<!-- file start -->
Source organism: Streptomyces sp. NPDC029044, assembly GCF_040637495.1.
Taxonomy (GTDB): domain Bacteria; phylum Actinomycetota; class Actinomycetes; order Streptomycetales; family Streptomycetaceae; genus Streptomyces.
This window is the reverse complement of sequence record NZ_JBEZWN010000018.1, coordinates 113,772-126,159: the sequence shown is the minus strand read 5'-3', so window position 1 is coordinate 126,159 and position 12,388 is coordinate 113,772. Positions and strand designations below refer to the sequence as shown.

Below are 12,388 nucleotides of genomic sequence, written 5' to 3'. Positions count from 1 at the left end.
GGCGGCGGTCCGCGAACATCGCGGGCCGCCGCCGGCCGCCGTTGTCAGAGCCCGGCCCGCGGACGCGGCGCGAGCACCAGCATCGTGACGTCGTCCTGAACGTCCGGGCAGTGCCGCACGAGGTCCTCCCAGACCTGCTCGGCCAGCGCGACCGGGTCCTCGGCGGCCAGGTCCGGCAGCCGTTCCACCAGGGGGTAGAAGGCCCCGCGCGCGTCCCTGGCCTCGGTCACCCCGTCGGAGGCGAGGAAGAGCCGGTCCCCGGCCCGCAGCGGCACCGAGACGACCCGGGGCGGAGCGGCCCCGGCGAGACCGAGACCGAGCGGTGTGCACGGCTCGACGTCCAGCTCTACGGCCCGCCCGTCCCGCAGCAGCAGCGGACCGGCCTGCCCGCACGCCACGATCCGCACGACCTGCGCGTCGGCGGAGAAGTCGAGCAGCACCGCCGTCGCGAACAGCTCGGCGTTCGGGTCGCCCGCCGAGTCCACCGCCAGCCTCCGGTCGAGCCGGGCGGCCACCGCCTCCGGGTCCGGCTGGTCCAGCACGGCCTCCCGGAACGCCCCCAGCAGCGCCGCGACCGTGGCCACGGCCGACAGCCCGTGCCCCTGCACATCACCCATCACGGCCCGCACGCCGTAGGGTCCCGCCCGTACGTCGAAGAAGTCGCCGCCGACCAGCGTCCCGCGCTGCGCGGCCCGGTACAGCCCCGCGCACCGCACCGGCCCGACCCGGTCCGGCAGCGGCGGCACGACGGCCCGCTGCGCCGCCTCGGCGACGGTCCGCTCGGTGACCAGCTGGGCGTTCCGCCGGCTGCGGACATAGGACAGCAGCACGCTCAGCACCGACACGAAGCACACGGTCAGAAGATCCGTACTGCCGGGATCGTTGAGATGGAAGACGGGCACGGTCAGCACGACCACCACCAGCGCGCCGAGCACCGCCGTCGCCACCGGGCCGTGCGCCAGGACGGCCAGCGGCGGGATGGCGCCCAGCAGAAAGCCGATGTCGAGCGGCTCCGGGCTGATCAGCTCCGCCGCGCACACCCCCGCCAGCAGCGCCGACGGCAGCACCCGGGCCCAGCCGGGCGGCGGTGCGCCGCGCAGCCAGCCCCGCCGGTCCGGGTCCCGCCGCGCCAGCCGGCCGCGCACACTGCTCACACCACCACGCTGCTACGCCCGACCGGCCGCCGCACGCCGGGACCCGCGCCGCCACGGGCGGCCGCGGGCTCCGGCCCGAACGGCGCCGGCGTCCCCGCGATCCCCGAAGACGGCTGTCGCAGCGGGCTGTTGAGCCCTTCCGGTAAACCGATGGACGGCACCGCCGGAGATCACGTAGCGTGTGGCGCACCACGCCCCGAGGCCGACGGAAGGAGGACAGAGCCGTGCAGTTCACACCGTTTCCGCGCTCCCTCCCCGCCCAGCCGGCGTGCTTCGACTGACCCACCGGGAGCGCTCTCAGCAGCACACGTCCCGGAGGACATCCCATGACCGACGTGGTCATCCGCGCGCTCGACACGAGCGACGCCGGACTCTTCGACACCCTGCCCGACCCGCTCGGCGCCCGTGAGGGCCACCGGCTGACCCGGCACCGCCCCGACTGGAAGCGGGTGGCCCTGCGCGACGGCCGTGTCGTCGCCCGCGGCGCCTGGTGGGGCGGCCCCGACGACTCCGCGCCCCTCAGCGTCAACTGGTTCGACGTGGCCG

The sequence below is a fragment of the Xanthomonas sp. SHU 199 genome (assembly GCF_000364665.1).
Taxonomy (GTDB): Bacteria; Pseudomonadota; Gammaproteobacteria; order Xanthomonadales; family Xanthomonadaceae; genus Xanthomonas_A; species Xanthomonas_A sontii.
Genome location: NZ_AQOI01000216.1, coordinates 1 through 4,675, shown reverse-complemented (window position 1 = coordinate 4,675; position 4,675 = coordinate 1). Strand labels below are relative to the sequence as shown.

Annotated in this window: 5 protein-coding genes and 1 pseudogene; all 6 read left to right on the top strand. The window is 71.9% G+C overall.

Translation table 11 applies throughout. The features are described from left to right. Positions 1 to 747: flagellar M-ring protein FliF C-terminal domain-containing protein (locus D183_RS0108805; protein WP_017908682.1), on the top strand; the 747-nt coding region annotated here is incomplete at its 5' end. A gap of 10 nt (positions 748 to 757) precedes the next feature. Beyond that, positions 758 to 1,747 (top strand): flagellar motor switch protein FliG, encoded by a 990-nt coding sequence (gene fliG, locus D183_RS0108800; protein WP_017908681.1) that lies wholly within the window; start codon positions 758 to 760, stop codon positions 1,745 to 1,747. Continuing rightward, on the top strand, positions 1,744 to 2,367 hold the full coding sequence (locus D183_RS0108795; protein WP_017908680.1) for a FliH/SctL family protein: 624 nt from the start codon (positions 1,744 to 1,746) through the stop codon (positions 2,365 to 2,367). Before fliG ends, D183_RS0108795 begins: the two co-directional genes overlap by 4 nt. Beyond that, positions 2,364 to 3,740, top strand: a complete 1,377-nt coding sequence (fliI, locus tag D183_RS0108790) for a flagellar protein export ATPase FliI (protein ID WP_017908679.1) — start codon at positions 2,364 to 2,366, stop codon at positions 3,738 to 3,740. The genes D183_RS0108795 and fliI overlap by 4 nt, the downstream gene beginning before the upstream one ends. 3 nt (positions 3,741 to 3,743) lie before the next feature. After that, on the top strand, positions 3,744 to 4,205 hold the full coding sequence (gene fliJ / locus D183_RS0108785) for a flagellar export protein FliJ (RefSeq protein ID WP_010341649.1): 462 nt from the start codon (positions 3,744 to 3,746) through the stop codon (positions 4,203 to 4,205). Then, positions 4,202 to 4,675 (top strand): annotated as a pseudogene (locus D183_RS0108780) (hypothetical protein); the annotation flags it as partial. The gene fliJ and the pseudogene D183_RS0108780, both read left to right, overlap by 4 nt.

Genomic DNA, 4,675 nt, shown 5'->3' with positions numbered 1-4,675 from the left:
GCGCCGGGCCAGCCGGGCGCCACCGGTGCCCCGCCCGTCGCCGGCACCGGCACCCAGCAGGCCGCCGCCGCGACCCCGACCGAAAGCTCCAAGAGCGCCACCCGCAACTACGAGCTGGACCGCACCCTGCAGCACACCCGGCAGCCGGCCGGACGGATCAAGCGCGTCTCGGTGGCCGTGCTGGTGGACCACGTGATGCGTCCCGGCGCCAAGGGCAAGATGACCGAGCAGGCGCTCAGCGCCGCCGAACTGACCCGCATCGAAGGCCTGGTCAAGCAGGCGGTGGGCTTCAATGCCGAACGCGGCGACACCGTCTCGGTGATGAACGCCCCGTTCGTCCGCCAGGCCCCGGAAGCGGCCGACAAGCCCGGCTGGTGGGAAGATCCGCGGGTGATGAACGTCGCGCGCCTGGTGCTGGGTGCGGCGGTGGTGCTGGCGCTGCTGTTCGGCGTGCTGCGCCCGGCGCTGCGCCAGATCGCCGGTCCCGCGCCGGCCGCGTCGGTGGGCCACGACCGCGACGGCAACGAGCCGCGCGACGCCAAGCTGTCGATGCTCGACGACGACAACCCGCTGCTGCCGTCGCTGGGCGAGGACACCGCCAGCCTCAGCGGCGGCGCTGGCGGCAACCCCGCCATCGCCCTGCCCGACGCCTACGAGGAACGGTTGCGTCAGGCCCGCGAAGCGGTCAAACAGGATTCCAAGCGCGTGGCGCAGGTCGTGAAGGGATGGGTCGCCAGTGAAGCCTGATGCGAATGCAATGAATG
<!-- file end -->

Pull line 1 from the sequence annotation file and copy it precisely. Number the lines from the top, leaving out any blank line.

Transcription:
Source organism: Streptomyces sp. NPDC029044, assembly GCF_040637495.1.